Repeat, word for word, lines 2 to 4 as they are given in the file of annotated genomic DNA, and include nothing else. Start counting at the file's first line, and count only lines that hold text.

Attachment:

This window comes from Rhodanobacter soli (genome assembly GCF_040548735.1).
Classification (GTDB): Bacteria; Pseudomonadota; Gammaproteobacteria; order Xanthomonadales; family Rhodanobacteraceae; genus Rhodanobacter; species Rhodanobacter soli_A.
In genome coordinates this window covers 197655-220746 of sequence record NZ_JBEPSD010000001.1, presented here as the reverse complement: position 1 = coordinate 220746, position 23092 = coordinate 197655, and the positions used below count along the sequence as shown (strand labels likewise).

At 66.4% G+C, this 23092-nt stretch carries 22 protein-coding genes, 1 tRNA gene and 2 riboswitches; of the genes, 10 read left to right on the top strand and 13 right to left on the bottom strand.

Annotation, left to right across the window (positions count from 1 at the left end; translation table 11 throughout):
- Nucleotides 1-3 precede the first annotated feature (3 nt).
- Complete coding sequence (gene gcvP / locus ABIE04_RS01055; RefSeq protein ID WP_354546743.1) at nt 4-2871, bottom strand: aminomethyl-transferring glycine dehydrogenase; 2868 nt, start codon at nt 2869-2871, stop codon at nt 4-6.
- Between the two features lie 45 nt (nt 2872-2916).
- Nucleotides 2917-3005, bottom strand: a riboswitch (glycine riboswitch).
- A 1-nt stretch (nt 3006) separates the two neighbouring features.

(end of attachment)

Classification (GTDB): Bacteria; Pseudomonadota; Gammaproteobacteria; order Xanthomonadales; family Rhodanobacteraceae; genus Rhodanobacter; species Rhodanobacter soli_A.
In genome coordinates this window covers 197655-220746 of sequence record NZ_JBEPSD010000001.1, presented here as the reverse complement: position 1 = coordinate 220746, position 23092 = coordinate 197655, and the positions used below count along the sequence as shown (strand labels likewise).

At 66.4% G+C, this 23092-nt stretch carries 22 protein-coding genes, 1 tRNA gene and 2 riboswitches; of the genes, 10 read left to right on the top strand and 13 right to left on the bottom strand.